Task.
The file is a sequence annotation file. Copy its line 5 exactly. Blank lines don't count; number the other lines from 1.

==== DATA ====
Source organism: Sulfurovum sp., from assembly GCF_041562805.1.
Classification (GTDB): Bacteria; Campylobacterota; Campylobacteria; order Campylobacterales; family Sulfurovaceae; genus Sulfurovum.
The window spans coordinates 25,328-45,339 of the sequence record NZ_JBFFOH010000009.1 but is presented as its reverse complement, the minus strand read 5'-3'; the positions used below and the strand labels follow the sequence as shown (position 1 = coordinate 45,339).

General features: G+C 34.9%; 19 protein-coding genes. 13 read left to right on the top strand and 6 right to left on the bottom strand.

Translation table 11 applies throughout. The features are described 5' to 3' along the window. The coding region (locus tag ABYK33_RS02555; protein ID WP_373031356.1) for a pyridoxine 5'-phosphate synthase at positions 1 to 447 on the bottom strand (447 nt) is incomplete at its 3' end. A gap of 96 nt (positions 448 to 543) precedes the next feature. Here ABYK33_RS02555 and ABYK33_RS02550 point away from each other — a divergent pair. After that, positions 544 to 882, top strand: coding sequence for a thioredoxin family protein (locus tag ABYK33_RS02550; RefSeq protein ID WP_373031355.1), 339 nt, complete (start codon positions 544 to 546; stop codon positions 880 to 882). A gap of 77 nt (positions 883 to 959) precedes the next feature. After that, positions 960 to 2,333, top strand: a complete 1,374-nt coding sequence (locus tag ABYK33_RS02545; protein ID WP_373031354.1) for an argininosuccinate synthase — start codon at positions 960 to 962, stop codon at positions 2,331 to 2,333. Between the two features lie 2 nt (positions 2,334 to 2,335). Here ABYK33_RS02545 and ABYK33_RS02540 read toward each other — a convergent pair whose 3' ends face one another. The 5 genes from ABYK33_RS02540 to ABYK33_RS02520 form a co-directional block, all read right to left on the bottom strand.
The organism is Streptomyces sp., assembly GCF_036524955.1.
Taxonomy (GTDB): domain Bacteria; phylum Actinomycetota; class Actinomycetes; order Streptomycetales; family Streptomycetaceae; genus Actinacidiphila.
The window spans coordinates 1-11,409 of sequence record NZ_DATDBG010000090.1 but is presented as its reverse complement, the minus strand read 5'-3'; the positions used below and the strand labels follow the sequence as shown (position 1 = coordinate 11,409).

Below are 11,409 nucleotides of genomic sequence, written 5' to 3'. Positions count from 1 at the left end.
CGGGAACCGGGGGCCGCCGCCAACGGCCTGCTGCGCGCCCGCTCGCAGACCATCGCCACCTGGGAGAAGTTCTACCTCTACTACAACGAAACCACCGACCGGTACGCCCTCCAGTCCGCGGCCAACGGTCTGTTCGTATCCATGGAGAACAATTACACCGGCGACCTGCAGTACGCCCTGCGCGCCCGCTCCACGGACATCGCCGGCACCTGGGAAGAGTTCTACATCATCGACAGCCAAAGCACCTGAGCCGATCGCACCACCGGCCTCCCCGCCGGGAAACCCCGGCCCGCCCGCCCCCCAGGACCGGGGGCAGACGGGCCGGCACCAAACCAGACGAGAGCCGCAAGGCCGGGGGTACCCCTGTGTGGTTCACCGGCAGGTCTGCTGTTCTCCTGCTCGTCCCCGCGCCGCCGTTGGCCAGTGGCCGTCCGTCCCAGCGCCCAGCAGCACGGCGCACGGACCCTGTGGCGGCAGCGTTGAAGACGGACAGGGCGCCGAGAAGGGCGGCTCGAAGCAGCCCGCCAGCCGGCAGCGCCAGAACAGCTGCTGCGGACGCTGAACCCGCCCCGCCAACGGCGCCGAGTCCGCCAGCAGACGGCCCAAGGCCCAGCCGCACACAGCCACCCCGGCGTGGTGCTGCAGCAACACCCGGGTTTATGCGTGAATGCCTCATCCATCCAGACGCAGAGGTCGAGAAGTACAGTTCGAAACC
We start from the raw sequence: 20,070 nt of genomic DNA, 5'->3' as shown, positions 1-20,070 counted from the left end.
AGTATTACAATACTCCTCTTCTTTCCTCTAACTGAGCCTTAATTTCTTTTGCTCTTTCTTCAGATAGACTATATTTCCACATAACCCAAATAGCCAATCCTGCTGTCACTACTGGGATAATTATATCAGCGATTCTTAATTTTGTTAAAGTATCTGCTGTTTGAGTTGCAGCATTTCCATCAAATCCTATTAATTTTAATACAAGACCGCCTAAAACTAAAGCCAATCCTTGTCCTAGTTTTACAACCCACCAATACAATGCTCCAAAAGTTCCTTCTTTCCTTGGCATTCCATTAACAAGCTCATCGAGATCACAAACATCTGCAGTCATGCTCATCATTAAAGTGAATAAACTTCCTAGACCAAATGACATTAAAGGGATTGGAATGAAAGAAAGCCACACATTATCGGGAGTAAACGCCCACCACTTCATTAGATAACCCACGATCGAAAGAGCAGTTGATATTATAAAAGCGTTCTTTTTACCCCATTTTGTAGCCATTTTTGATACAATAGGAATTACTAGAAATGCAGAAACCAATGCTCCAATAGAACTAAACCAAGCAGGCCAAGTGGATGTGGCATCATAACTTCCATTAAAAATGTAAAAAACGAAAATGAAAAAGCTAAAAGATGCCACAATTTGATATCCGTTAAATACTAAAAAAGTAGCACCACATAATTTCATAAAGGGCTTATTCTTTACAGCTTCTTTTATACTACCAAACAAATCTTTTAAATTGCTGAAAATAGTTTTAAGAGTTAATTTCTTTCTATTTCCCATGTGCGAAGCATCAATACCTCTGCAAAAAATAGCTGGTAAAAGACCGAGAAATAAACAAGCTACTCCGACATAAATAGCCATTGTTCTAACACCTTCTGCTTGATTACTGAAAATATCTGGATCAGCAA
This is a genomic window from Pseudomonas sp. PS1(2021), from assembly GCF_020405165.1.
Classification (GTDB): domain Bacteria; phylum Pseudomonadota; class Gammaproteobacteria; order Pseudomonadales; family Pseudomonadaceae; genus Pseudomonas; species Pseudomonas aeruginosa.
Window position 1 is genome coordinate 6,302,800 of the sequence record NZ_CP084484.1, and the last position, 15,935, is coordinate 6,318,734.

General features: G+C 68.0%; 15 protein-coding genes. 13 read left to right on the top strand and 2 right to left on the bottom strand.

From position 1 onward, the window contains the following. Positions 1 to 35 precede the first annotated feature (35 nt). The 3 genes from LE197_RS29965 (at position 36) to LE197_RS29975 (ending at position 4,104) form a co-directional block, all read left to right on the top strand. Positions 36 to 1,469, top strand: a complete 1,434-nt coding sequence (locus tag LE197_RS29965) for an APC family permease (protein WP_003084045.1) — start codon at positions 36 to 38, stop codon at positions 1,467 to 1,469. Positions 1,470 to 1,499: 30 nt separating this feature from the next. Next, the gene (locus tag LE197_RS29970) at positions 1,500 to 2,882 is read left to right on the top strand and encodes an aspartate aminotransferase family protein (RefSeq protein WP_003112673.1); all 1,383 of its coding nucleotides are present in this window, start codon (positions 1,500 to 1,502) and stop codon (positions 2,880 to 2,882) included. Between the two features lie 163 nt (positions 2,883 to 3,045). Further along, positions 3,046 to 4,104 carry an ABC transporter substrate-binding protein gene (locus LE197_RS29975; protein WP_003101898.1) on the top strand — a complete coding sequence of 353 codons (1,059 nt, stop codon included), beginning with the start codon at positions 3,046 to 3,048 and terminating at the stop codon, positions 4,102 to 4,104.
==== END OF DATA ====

Translation table 11 applies throughout. The features are described 5' to 3' along the window. The coding region (locus tag ABYK33_RS02555; protein ID WP_373031356.1) for a pyridoxine 5'-phosphate synthase at positions 1 to 447 on the bottom strand (447 nt) is incomplete at its 3' end. A gap of 96 nt (positions 448 to 543) precedes the next feature. Here ABYK33_RS02555 and ABYK33_RS02550 point away from each other — a divergent pair. After that, positions 544 to 882, top strand: coding sequence for a thioredoxin family protein (locus tag ABYK33_RS02550; RefSeq protein ID WP_373031355.1), 339 nt, complete (start codon positions 544 to 546; stop codon positions 880 to 882). A gap of 77 nt (positions 883 to 959) precedes the next feature. After that, positions 960 to 2,333, top strand: a complete 1,374-nt coding sequence (locus tag ABYK33_RS02545; protein ID WP_373031354.1) for an argininosuccinate synthase — start codon at positions 960 to 962, stop codon at positions 2,331 to 2,333. Between the two features lie 2 nt (positions 2,334 to 2,335). Here ABYK33_RS02545 and ABYK33_RS02540 read toward each other — a convergent pair whose 3' ends face one another. The 5 genes from ABYK33_RS02540 to ABYK33_RS02520 form a co-directional block, all read right to left on the bottom strand.